More ‘Crown jewels’ of Sussex countryside under threat – pressured not protected

21st April 2021

CPRE Sussex is calling on the government to halt reckless development in and adjacent to protected landscapes and prevent high levels of housing pressure in Areas of Outstanding Natural Beauty in its upcoming Planning Bill.

This is in response to a CPRE report published today which found that:

– Pressure for housing development in Areas of Outstanding Natural Beauty in Sussex is particularly high.

– Since 2012, the amount of greenfield land in England’s Areas of Outstanding Natural Beauty that will be built on has more than doubled (129% increase).

– Such development is ‘land hungry’ and is not solving the affordable housing crisis.

– In the last four years alone, planning permissions to build over 900 homes in the High Weald Area of Outstanding Natural Beauty have been granted.

– There is high housing pressure on land around AONBs, with the number of homes built in the setting (within 500 meters of the boundary) increasing by 135% since 2012.

England badly needs a better land use planning strategy that accounts for climate change, maximises the use of brownfield land, provides much needed affordable housing, ensures our food supply, and connects nature rather than fragmenting it.

Areas of Outstanding Natural Beauty (AONBs) are some of our most precious landscapes, which many people would expect to mean that they are safe from being built on.  But even though these areas have the strongest protections available in planning law, they are falling foul to an increasing amount of rapid and reckless housing development, according to new analysis from CPRE, the countryside charity.

Threats to England’s 34 AONBs from development is increasing at an alarming rate – Beauty still betrayed: The state of our AONBs 2021 report reveals a 129% increase in the amount of greenfield land planned to be built over. The research found high housing pressure on land around AONBs, with the number of homes built in the setting (within 500 meters of the boundary) increasing by 135% since 2012.

There is a different kind of north/south divide when it comes to threats to our AONBs, with particular pressure on AONB land in the south west and south east of England. Only four AONB areas – High Weald, Cotswolds, Dorset and Chilterns – have accounted for over half (52%) of all greenfield development in AONBs, with the High Weald AONB seeing the highest development pressure with 932 housing units on greenfield land approved since 2017.

It is clear this kind of sprawling development is bad for people, nature and the countryside. The research found that the developments on AONBs use up twice as much land compared to the national average for developments. Yet only 16% of the homes built in AONBs are considered affordable even by the government’s own definition. Clear evidence shows that the real affordability of housing in many rural areas is much worse than the government estimates. Tragically, the kind of housing currently being provided will do little to tackle the affordable housing crisis, while concreting over precious countryside and setting back action to tackle the climate and nature emergencies.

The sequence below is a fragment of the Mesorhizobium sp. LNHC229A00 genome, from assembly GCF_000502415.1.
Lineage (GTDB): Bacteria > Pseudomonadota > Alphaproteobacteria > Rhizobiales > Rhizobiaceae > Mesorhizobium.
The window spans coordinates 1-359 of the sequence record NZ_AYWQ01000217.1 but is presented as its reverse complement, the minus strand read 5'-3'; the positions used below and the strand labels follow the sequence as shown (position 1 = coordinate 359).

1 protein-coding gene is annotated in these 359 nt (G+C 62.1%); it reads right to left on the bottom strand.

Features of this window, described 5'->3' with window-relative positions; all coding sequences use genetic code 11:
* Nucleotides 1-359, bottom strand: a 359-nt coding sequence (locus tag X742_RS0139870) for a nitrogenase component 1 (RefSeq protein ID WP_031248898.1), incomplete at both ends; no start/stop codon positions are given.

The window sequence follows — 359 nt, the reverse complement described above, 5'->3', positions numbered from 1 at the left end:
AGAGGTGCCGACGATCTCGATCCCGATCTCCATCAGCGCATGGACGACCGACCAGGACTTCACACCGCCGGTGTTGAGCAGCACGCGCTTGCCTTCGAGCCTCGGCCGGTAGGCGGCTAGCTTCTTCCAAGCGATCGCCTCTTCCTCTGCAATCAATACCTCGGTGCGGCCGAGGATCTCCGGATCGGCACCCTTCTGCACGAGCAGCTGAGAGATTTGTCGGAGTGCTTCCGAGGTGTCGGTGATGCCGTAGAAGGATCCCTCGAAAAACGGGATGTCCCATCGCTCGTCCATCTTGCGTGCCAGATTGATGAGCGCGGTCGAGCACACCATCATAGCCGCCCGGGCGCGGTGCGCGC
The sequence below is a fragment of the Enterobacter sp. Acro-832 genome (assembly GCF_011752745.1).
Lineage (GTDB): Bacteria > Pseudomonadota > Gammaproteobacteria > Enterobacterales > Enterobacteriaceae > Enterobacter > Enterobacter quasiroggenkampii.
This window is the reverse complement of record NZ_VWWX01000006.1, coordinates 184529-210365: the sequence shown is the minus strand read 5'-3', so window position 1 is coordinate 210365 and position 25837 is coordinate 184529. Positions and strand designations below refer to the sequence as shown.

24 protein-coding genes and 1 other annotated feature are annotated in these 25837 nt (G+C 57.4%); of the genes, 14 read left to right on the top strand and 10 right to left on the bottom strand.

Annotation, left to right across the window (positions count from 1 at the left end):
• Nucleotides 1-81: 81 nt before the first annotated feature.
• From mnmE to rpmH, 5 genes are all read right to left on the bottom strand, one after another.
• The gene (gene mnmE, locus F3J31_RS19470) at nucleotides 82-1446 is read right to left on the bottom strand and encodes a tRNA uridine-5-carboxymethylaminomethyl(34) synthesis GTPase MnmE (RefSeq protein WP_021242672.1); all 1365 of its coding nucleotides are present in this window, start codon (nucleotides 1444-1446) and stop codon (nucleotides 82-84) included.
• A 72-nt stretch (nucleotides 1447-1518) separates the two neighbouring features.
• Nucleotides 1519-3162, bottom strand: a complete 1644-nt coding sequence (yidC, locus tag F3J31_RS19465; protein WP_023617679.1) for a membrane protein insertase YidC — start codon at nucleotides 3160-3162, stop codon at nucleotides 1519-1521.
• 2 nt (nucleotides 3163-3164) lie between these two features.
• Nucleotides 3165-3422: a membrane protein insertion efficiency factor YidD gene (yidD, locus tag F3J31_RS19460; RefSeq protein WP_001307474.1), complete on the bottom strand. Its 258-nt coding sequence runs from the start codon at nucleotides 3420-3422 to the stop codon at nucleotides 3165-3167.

CPRE, the countryside charity, is calling on the government to use the upcoming Planning Bill to strengthen planning protections for precious green space and prevent high levels of development in AONBs and further still, only allow development if it meets the needs of local people, nature and the countryside.

Examples in Sussex:

High Weald AONB

A 600 dwelling allocation at Pease Pottage in the High Weald was approved by Mid-Sussex District Council, despite arguments that the development did not meet local need and would compromise the landscape

Land Off Crawley Road, Faygate (473 dwellings) is comprised of farmland within the AONB. The application, which was refused by Horsham District Council, is now subject to an Appeal. Local group KOGS’ (Keep Our Green Spaces) formed in February 2020 to fight for this green space, which is described as ‘loved and enjoyed by so many’ and ‘An Area of Outstanding Natural Beauty where we can walk to from our homes; an area which is good for the soul, families to play, animals to enjoy and memories to be made. These fields aren’t just something we glance at when driving our car. They are a hub for our community, from residents, dog walkers, horse riders, photographers, nature enthusiasts and ramblers.’

An application to build 119 Homes at Eridge road, Crowborough was approved in 2020 against the advice of the High Weald AONB Unit and despite previously being rejected by the planning committee on landscape grounds.

Chichester Harbour AONB

A raft of applications along the edge of the AONB have been submitted to Chichester District Council in recent months, including Land at Highgrove Farm, Bosham (301 dwellings).

Read:

Beauty still betrayed: The state of AONBs 2021

 

 

 

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The legacy of Ethel’s vision and determination lives on thanks to the continued efforts of the Friends of the Peak District, and she remains an inspiration to everyone within CPRE